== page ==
NEW 2018 SNOW REMOVAL CONTRACTS LAW CAN CAUSE LEGAL PROBLEMS FOR MULTIFAMILY HOUSING PROVIDERS
Home / NEW 2018 SNOW REMOVAL CONTRACTS LAW CAN CAUSE LEGAL PROBLEMS FOR MULTIFAMILY HOUSING PROVIDERS
When the weather turns colder, accidents are likely to increase on rental properties, due to snow and ice. Many property managers utilize the service of third-party vendors to assist in removing snow and ice from their property to protect residents. The legislature passed a law (leg.colorado.gov/sites/default/ files/documents/2018A/bills/2018a_062_signed. pdf) that provides more protection to the snow removal company, and fewer protections for the customers of those snow removal vendors. If you want to review the entire law, click on the link in this paragraph.
Essentially, this new law puts limits on the type of language an owner or property manager can utilize in a vendor contract. The law prohibits clauses that allowed snow removal customers to require vendors to indemnify and protect customers from all lawsuits related to snow removal. Indemnify is another way of saying that someone is agreeing to pay the bill or paying the costs on behalf of someone else. The new law prohibits broad indemnification language. The new law impacts everyone that manages real property and hires a snow removal vendor.
Let us take a look at how this may play out with some fictional companies, in a hypothetical situation. Management Co. manages Blackacre for the Owner. Management Co wants to hire Snow Vendor to remove snow and ice when it snows more than 2 inches. Management Co tells Snow Vendor, if you want to do work at Blackacre, you have to sign off on our standard vendor contract. The standard vendor contract contains indemnification language that protects Management Co and Owner, requiring the Snow Vendor to be financially responsible for any damages or liability resulting from Snow Vendor’s actions or inactions with regard to removing snow and ice.
Under the old law, Snow Vendor would have signed the standard vendor contract and proceeded to do business with Blackacre. If there was a slip and fall at Blackacre, and a personal injury attorney made a demand on Management Co. Management Co. would then notify their insurance, the Owner and the Snow Vendor. Owner and Snow Vendor would contact their insurance. Snow Vendor would have financial responsibility to defend Management Company due to the broad indemnification language in the contract.
Enter the new law, that makes such indemnification contract provisions unenforceable.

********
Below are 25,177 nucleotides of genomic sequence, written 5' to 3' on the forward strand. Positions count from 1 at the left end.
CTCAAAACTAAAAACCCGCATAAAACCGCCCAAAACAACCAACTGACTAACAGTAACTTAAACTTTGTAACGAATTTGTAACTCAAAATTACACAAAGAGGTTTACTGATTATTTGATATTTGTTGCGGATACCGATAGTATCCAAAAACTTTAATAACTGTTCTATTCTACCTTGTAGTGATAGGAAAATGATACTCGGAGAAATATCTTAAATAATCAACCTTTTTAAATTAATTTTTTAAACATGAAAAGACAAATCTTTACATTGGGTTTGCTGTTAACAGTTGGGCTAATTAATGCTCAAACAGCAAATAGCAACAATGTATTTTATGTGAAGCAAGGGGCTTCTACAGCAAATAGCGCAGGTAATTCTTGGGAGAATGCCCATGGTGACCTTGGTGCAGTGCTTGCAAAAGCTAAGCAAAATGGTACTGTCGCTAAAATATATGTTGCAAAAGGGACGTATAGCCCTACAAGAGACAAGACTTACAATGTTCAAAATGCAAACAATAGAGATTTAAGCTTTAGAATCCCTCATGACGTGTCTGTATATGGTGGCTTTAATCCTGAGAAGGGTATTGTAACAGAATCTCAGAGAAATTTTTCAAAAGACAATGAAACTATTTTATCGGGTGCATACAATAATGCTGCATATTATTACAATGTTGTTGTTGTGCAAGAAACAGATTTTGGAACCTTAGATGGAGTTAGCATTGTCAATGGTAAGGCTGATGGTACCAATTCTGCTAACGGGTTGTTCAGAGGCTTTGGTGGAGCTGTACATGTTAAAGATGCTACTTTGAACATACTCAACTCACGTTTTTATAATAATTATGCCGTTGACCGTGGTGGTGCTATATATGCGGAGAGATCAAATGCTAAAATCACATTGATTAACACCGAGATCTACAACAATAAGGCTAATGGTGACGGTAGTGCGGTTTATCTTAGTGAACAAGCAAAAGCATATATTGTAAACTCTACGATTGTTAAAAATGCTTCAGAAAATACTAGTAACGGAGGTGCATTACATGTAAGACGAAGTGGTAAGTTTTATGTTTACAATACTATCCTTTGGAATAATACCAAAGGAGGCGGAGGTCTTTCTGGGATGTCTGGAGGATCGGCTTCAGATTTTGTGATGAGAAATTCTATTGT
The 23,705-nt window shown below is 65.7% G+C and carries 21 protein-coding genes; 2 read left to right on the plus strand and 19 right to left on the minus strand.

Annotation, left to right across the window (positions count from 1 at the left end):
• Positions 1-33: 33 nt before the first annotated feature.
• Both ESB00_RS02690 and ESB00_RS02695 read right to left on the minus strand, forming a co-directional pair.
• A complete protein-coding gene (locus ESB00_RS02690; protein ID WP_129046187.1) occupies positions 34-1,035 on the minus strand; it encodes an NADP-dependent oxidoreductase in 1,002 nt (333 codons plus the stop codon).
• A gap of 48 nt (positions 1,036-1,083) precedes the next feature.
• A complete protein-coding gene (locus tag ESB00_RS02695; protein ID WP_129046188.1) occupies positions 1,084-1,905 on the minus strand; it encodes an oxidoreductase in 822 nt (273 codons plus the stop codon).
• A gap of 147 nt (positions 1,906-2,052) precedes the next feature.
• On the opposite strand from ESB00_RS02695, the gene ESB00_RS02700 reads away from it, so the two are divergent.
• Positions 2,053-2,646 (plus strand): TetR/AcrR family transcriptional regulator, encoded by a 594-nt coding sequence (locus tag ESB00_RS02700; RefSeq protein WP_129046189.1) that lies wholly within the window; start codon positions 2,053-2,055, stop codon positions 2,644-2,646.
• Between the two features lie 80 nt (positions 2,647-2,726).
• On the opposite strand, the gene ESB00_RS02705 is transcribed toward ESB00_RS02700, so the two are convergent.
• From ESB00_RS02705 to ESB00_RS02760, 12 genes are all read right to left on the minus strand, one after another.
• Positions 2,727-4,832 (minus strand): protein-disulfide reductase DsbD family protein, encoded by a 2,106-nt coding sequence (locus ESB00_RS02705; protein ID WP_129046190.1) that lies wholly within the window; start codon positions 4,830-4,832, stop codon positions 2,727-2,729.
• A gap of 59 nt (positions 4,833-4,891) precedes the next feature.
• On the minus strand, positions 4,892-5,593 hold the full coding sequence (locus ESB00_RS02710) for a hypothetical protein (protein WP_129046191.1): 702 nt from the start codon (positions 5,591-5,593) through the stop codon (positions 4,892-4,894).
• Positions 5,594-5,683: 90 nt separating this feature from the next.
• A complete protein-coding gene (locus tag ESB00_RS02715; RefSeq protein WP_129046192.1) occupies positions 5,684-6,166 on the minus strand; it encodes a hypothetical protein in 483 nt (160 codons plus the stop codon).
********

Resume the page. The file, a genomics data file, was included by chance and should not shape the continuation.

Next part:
Now Snow Vendor may sign Management Co’s standard vendor contract, but the law will make those indemnification clauses invalid. Management Co. will end up hiring Snow Vendor without those indemnity protections. The new law does not mean that Snow Vendor’s no longer have responsibility for doing a good job, or that they cannot be sued for doing a bad job. The new law just changes the grounds on which a customer (Owner or Management Co.) can pursue Snow Vendor. The Snow Vendor could still be pursued for something that they failed to perform, such as failing to remove snow or ice in breach of contract. However, that is a very different situation from Snow Vendor agreeing to defend their customer from any claim for damages related to any act by Snow Vendor. Under the new law, when Management Co. receives the demand letter from the personal injury attorney, they would still notify Snow Vendor along with their own insurance company. However, Snow Vendor would not have a contractual obligation to indemnify Management Co. from any liability. Snow Vendor could have liability if they breached the contract, but they would not be responsible to defend the Owner and Management Co. in the lawsuit.
Interestingly enough, the new law does have a few exceptions, where broad indemnification language is still permitted in contracts. The restriction does not apply to contracts for services with airports, public utilities, public roads or contracts with public bodies. It also excepts insurance policies. The insurance policy exception may open the door for an Owner or Management Company to require that they be listed as an additional insured on a Vendor’s insurance.
It is fairly common for any slip and fall claim to be handed over to an insurance company for both Owner and Management Co. to handle. That will not change under the new law. What changes is how the Owner and Management Co. can defend against the lawsuit. Slip and fall lawsuits related to snow will continue in Colorado, but the nature of the legal fight will change. Management companies can continue the best practice of being diligent about hiring responsible and insured Snow Vendors, documenting the work performed, and keeping good records of the snow removal efforts undertaken.